Friday, August 5, 2011

36 BBY: Aurra's Song

Aurra’s Song, written by Dean Motter, is the origin-story of Aurra Sing, a bounty hunter in the time of the dwindling decades of the Republic. First featured in The Phantom Menace as a bounty hunter observing the actions of a young Anakin Skywalker, Aurra’s Song begins to fill in the backstory of this enigmatic hunter. Though she made her first appearance in a Star Wars film, this particular comic is Aurra’s introduction into the annuls of Star Wars mythology (I think, she may have made an appearance in one of the flashbacks prior to this date that I skipped).

Though this comic is fairly short there are a lot of neat little elements going off in this tale that I want to talk about, aspects such as ship design, The Dark Woman, and Aurra Sing the Bounty Hunter.

Firstly, I’ve always thought that the Republic consular-class cruiser featured at the start of The Phantom Menace (a ship making an appearance in this comic) is very cool in design. There’s something about it that seems like it would make an awesome pirate vessel. Small for a capital ship and very maneuverable with its three engines in the back, it’s a ship I can see being modified and tricked out with large scale weaponry. Just as cool as the Republic cruiser is Aurra’s blockade runner featured at the end of this story. Both ships just seem really cool to me. I think after the Fairwind, my next favorite Star Wars ship is the Republic cruiser.

Though the ships featured in this time period of Star Wars are very cool, another interesting element of this story is the mention of The Dark Woman, Aurra’s “rouge Jedi” instructor. Not much is given about her except that some figure her as a myth or legend. But her tutelage of Aurra Sing demonstrates that the bounty hunter is at least trained in the Jedi arts (that and the red saber she is sporting at the beginning of this story).

According to the hutt in this narrative, (the hutt is not named) The Dark Woman sold to him Aurra as a pleasure slave. As it turned out however, Aurra’s abilities as a pleasure slave were sub-par, and not wanting to chase good money after bad, the hutt decided to have her trained as an assassin by the Anzati, a race of aliens who enjoy eating brains.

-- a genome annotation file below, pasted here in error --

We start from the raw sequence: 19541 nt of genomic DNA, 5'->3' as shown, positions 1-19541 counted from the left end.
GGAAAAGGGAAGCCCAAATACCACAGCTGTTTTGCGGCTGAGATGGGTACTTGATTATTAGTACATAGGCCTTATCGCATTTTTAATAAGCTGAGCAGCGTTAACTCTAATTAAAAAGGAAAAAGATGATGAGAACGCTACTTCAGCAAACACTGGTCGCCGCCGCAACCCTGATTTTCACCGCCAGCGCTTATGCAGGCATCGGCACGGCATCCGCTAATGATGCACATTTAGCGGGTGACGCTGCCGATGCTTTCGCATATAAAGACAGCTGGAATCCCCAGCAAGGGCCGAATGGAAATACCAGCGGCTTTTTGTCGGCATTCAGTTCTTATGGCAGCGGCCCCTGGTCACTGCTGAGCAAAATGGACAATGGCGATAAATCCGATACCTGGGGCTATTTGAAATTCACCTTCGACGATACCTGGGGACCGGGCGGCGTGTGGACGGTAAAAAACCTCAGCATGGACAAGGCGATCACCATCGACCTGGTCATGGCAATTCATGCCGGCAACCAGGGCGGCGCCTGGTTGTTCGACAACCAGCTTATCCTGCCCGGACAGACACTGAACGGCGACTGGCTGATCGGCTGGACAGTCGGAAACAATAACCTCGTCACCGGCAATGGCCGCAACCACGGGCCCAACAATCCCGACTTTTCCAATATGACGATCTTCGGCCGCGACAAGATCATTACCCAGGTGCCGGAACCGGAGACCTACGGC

Though only mentioned briefly in this comic, at first glance The Dark Woman reminds me of Kreia from the KOTOR 2 video game. I wonder if she’s as morally relativistic or as borderline nihilist as Kreia was. If her name is anything to go by, the fact that Aurra Sing is trained in the Jedi arts as an assassin seems to indicate that The Dark Woman is probably a dark Jedi. As it is, I’m looking forward to finding out more about her as I continue through the story of Star Wars.

Not only am I looking forward to uncovering in depth who The Dark Woman is, but I am also looking forward to learning about Aurra Sing. Since her appearances in The Phantom Menace, and now in The Clone Wars, she has been a bounty hunter that has been on my radar for a while. We have yet to see her handle a lightsaber in The Clone Wars, and as far as bounty hunters goes, she seems as ruthless and as dangerous as Cad Bane.

For my next post I’m going to head to the last entry of 34 BBY, the hyperspace short story Monster, and pass over the flashback entries of Jedi Quest and Jango Fett, and deal with them at their proper dates. Until then my friends, may the Force be with you.

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